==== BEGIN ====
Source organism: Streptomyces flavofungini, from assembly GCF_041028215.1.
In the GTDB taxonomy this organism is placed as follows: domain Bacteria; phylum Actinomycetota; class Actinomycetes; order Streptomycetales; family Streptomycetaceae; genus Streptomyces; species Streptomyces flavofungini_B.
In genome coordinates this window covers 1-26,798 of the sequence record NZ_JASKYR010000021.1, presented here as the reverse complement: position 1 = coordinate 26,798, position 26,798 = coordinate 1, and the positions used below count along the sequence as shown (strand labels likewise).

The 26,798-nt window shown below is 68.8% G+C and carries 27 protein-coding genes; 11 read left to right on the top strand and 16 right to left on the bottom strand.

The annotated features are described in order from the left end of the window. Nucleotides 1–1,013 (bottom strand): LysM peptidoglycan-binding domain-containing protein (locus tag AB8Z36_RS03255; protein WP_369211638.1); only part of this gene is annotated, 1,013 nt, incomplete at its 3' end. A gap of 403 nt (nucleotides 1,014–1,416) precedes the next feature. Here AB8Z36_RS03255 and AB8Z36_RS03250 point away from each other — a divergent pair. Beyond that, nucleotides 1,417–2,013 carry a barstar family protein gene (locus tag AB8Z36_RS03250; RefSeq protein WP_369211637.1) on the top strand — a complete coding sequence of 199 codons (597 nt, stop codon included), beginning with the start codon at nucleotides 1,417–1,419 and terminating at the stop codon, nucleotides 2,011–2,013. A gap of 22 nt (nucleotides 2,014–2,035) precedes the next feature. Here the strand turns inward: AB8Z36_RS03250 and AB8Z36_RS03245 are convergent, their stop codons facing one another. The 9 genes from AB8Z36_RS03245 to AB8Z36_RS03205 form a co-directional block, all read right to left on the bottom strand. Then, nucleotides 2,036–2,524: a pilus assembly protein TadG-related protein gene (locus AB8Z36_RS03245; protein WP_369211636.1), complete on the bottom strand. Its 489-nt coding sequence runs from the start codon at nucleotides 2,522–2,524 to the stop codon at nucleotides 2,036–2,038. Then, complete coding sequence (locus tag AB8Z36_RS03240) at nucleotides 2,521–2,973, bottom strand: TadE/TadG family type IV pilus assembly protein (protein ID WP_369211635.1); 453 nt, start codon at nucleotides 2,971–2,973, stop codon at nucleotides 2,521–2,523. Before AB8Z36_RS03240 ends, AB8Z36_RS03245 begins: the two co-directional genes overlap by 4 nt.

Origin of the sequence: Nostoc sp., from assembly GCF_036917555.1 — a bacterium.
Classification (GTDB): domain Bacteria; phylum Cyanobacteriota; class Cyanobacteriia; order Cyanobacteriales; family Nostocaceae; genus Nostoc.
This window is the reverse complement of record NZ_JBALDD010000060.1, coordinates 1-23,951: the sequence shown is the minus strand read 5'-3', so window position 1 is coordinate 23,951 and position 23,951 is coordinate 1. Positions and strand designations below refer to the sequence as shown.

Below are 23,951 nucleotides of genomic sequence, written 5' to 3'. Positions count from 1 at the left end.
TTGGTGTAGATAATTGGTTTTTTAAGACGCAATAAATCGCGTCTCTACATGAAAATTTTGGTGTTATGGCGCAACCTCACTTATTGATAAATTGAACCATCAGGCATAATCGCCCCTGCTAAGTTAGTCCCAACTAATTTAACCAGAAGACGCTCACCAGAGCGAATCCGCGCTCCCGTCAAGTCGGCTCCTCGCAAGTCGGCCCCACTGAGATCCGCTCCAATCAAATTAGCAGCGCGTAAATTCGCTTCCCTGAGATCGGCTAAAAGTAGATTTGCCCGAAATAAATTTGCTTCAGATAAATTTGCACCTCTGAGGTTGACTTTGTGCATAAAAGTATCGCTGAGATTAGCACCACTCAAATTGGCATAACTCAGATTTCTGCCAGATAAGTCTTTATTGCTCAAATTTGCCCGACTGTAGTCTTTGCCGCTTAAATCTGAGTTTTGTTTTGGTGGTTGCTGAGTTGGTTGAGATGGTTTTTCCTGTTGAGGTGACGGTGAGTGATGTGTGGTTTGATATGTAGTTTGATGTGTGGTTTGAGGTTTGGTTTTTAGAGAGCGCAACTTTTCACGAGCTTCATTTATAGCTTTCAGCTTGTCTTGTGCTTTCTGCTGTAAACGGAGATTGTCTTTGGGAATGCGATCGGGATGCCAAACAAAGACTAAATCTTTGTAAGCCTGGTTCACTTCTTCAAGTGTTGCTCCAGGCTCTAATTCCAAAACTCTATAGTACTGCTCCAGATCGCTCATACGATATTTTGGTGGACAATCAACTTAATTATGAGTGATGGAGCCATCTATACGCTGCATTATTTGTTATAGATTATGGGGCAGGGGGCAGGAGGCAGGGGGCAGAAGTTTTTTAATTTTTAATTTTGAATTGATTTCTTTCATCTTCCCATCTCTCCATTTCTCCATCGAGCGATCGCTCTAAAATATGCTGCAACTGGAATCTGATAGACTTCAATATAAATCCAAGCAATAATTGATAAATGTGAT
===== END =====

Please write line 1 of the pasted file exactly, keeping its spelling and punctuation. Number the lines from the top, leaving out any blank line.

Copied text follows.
Source organism: Streptomyces flavofungini, from assembly GCF_041028215.1.